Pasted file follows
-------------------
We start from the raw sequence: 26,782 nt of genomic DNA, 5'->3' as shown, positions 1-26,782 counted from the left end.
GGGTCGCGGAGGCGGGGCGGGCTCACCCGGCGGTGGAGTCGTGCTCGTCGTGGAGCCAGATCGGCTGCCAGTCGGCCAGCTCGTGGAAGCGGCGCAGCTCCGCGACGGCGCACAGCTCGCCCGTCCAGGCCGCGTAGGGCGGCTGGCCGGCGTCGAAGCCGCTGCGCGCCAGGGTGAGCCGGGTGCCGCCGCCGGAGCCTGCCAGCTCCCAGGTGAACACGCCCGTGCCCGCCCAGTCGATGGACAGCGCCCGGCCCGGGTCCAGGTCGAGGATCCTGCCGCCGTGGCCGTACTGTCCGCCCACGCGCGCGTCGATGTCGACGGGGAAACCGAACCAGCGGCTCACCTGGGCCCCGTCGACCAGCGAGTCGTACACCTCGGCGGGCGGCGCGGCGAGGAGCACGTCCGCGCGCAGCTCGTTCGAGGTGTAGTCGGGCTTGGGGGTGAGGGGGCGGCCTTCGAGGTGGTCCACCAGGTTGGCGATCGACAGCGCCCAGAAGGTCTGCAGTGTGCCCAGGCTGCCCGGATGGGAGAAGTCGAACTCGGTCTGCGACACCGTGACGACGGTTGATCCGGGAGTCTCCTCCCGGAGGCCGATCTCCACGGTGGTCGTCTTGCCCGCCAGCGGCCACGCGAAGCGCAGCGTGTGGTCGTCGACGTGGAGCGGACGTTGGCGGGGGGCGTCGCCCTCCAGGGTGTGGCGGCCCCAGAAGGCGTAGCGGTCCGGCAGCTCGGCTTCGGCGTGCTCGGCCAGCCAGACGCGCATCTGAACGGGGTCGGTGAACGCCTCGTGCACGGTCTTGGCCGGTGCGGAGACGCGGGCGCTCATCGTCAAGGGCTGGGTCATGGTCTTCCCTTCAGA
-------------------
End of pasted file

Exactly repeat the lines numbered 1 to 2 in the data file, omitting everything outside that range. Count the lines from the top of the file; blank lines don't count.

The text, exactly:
We start from the raw sequence: 26,782 nt of genomic DNA, 5'->3' as shown, positions 1-26,782 counted from the left end.
GGGTCGCGGAGGCGGGGCGGGCTCACCCGGCGGTGGAGTCGTGCTCGTCGTGGAGCCAGATCGGCTGCCAGTCGGCCAGCTCGTGGAAGCGGCGCAGCTCCGCGACGGCGCACAGCTCGCCCGTCCAGGCCGCGTAGGGCGGCTGGCCGGCGTCGAAGCCGCTGCGCGCCAGGGTGAGCCGGGTGCCGCCGCCGGAGCCTGCCAGCTCCCAGGTGAACACGCCCGTGCCCGCCCAGTCGATGGACAGCGCCCGGCCCGGGTCCAGGTCGAGGATCCTGCCGCCGTGGCCGTACTGTCCGCCCACGCGCGCGTCGATGTCGACGGGGAAACCGAACCAGCGGCTCACCTGGGCCCCGTCGACCAGCGAGTCGTACACCTCGGCGGGCGGCGCGGCGAGGAGCACGTCCGCGCGCAGCTCGTTCGAGGTGTAGTCGGGCTTGGGGGTGAGGGGGCGGCCTTCGAGGTGGTCCACCAGGTTGGCGATCGACAGCGCCCAGAAGGTCTGCAGTGTGCCCAGGCTGCCCGGATGGGAGAAGTCGAACTCGGTCTGCGACACCGTGACGACGGTTGATCCGGGAGTCTCCTCCCGGAGGCCGATCTCCACGGTGGTCGTCTTGCCCGCCAGCGGCCACGCGAAGCGCAGCGTGTGGTCGTCGACGTGGAGCGGACGTTGGCGGGGGGCGTCGCCCTCCAGGGTGTGGCGGCCCCAGAAGGCGTAGCGGTCCGGCAGCTCGGCTTCGGCGTGCTCGGCCAGCCAGACGCGCATCTGAACGGGGTCGGTGAACGCCTCGTGCACGGTCTTGGCCGGTGCGGAGACGCGGGCGCTCATCGTCAAGGGCTGGGTCATGGTCTTCCCTTCAGA